I’ve met some really fabulous people, deepened friendships with acquaintances, and learned a lot about myself. Here’s to our fourth anniversary, little owlies; may we have many, many more.
I blog for a variety of reasons:
It keeps me honest. As a writer, I have to remind myself that a book appearing once a year means that readers only see what I think once a year. A daily web log makes me write every day, and makes me write things that are important to me every day, and write things which other people will read every day. Even if I just comment on my mood, I make sure it’s professional to some degree. I want to keep contact with my readers, and a web journal is an extended method of doing this.
It keeps me focused on who I am. I blog about what’s important to me, what amuses me, or what’s occupying my mind. Sometimes I get conversation in return, sometimes not. I don’t blog for the comments, I blog to work my ideas out. (Not necessarily ideas for writing, but most often ideas about writing.) My journal allows me to explore issues in a structured fashion. And, also related to the previous reason, I write them in such a way that it’s “publishable” without going through without going through the process of finding a market for a 300-word piece on the subject of whatever’s on my mind that day.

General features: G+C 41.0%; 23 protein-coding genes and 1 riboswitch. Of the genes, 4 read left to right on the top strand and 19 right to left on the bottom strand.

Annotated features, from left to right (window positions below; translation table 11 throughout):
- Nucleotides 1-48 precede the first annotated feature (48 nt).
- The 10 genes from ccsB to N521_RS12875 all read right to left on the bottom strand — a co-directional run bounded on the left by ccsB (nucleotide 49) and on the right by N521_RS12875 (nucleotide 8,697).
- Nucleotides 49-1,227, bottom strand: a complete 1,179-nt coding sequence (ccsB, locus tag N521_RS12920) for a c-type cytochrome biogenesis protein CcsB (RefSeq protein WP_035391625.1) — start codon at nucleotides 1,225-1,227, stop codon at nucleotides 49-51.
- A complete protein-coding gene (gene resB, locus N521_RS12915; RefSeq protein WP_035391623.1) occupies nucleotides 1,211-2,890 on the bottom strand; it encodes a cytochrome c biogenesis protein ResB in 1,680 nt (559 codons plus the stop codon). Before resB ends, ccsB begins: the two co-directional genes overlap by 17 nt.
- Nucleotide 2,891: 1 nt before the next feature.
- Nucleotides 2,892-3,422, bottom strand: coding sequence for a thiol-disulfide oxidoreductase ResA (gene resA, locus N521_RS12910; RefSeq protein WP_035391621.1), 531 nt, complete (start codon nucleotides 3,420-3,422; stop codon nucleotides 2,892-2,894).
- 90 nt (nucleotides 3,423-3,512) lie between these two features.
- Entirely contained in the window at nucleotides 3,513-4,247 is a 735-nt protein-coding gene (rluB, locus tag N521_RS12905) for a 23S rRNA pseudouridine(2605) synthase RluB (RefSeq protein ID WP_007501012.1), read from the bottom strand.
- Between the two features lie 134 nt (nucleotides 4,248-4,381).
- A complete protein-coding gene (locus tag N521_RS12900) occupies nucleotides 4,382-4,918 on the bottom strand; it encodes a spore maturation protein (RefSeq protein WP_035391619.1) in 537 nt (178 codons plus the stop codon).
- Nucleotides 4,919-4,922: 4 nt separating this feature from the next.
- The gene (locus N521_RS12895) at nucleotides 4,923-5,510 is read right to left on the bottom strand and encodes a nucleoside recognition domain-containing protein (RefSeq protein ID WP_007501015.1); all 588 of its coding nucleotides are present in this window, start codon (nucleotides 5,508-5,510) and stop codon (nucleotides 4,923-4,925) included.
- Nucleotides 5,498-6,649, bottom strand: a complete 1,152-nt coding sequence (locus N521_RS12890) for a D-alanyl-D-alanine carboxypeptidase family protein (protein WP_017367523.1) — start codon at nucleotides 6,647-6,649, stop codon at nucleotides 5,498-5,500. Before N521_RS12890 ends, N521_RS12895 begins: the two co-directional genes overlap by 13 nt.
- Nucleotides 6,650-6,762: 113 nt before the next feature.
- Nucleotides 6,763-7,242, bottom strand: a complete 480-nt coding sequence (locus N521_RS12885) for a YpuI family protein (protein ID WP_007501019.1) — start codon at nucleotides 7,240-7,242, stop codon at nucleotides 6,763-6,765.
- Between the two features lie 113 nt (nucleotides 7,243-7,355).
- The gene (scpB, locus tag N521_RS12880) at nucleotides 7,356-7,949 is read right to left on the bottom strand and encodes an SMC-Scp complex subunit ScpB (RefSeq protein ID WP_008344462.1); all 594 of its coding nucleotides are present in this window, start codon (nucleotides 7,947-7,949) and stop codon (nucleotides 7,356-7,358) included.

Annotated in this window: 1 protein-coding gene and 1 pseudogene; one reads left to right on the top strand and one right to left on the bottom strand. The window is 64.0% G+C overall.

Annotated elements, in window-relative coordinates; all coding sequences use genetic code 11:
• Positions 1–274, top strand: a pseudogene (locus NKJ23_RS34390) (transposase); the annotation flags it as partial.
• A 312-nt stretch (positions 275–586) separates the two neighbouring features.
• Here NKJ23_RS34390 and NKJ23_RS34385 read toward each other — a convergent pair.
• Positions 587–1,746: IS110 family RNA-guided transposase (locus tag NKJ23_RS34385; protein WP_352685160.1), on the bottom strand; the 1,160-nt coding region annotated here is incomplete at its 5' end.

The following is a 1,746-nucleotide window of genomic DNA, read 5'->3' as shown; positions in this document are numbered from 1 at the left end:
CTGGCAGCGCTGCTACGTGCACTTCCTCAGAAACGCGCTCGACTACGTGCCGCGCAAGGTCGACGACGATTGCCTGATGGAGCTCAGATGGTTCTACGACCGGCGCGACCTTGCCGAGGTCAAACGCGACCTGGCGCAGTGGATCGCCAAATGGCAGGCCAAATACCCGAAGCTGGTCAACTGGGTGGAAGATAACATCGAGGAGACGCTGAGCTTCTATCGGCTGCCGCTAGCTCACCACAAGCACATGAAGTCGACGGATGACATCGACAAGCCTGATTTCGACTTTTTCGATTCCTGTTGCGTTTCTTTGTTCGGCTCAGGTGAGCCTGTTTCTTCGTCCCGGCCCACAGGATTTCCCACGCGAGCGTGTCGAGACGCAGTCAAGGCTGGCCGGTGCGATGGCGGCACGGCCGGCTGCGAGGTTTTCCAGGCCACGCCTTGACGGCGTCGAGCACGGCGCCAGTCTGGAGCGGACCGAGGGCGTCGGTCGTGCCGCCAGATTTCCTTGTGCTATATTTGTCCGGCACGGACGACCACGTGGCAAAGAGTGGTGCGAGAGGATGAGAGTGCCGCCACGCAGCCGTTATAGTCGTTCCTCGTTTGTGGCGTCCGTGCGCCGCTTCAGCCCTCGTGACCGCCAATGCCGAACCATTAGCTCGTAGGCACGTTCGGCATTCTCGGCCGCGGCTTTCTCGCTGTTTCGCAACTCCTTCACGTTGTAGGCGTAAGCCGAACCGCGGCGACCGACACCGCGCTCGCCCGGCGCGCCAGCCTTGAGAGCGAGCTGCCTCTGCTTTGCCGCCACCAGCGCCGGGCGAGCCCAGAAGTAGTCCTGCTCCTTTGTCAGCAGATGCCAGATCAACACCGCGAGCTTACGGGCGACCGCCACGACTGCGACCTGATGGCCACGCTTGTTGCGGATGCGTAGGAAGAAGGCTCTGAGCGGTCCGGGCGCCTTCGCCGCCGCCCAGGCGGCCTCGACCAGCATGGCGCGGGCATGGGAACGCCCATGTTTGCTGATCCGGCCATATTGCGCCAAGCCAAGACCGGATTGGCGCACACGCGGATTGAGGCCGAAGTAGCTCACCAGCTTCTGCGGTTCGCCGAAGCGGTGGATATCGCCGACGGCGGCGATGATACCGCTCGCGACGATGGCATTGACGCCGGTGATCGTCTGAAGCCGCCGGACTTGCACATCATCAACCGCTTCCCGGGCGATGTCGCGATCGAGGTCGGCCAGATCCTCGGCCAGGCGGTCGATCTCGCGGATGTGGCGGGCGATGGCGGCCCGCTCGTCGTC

I blog as a method of staying in touch with friends and family. I’ve also met dozens of wonderful new friends via my weblog and/or theirs.
I blog to keep a record of my progress through various situations. I find it extremely useful to be able to look back and see what I was working on at any given time, how I felt about it, and what sort of challenges I faced. I find it fascinating to read the online journals of other authors and artists as they work through a project, and I imagine that I have readers like this, too. Again, it has to with documenting the process of creation. (Can you tell I find the creative process fascinating?)